Review published on September 15, 2017.
The seventh novel by Pakistan-born London resident Kamila Shamsie, a former Granta Best of Young British novelist, feels particularly relevant to our world today. Perhaps more than the other Man Booker longlisted novels I’ve read so far, this feels especially for our times, with the most relevance to our modern lives. Strange then, that this is based upon one of the oldest recorded stories, the Greek myth of Antigone, most famously written as a tragic play by Sophocles in about 442 BC.
I’m not actually going to tell you more about the myth as it will give too much information as to where Shamsie’s plot-line will go. If you know it, you know it. If not, I don’t want to spoil things for you as developments certainly took me by surprise. It does involve a chilling attempt to stand up against the authorities. Shamsie has recast the main characters as a Muslim family from Wembley. Isma, the oldest daughter, begins the novel by travelling to the USA to commence a long-delayed Sociology PhD leaving her younger law student sister Aneeka at home and Aneeka’s twin brother Parvaiz removed from the family. Isma had been a mother figure to the twins after they were orphaned. We learn early on that their father had died whilst being transferred to Guantanamo Bay. Isma is attempting to pick up the pieces after family tragedies and the shame and distrust caused. She has a chance encounter with a family acquaintance, Eammon, son of a British Muslim politician whose career, after setbacks, is in the ascendancy. On Eamonn’s return to the UK, he offers to take a bag of M&M’s to Aneeka setting up a catalogue of events that will lead to tragedy and a startling international incident.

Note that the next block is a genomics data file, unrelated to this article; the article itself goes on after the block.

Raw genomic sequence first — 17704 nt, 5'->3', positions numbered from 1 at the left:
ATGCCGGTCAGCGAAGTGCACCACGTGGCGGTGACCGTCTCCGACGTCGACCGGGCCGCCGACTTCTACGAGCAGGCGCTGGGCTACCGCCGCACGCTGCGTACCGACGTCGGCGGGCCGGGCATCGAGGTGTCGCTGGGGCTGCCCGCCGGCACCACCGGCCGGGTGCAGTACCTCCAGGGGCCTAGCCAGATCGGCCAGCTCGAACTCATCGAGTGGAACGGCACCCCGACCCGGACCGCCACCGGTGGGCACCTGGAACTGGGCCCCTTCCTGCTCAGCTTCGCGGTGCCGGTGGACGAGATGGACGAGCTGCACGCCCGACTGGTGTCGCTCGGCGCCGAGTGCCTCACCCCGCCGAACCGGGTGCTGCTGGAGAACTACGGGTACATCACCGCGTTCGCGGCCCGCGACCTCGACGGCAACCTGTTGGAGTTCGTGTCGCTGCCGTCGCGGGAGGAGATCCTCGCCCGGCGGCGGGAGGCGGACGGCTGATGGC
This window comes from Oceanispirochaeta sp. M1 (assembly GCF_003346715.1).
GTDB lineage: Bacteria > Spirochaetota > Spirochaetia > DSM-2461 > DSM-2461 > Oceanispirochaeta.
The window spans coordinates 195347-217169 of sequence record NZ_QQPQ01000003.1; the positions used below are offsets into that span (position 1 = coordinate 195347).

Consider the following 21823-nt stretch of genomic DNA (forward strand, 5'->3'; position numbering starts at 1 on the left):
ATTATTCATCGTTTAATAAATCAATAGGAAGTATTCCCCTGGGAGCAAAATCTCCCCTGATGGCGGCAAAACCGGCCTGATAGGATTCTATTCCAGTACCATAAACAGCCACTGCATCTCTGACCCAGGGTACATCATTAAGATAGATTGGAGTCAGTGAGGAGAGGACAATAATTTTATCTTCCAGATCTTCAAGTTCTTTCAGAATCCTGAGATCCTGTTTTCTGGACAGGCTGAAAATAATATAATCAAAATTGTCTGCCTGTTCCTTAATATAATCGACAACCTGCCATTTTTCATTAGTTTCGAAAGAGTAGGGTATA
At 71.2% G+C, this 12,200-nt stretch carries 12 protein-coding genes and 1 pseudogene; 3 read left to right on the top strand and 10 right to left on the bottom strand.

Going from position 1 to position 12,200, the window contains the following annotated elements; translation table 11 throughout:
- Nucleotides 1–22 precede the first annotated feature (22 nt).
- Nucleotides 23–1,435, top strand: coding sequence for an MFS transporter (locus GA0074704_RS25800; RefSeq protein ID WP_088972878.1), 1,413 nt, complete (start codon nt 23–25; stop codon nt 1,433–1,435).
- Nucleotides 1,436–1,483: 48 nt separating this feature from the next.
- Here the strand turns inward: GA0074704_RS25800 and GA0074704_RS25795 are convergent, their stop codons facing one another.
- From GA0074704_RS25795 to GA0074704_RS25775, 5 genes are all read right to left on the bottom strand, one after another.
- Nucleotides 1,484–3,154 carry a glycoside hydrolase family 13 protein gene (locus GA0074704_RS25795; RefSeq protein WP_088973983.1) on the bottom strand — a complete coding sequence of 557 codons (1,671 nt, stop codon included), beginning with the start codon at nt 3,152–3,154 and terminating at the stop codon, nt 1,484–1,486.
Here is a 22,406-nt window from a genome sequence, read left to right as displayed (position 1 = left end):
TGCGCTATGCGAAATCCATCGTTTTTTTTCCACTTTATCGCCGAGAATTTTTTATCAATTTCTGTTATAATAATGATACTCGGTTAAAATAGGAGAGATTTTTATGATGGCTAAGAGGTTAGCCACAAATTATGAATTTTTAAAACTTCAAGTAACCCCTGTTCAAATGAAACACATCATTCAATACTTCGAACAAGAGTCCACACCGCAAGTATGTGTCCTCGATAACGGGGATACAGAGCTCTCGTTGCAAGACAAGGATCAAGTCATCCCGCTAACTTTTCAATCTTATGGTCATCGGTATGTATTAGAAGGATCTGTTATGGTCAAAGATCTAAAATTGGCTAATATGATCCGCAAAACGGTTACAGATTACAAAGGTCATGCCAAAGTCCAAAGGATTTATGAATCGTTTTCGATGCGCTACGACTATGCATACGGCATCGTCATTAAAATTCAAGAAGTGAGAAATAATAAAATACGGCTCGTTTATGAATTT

I read very few books as explicitly political as this and did find it difficult to hone in as to what my feelings were or the author’s stance on incidents. This is because the issues are extremely complex and involve the prejudices of nations, the power of religions and the media. Shamsie is certainly to be applauded for her bravery in tackling these themes head-on. The fact that she does it pitch-perfectly in a tale which is brilliantly realised, both unpredictable and chillingly inevitable borders on the extraordinary. I found it totally compelling to read but harder to always gauge my responses. Shamsie is educating, entertaining and gripping her readers in a manner that explores the potential of the plot in eye-opening, thought-provoking ways. This feels like a very important novel for our times and yet has an age-old story as its framework. It has resonance and authority and is a five star read.
Phil Ramage 5/5
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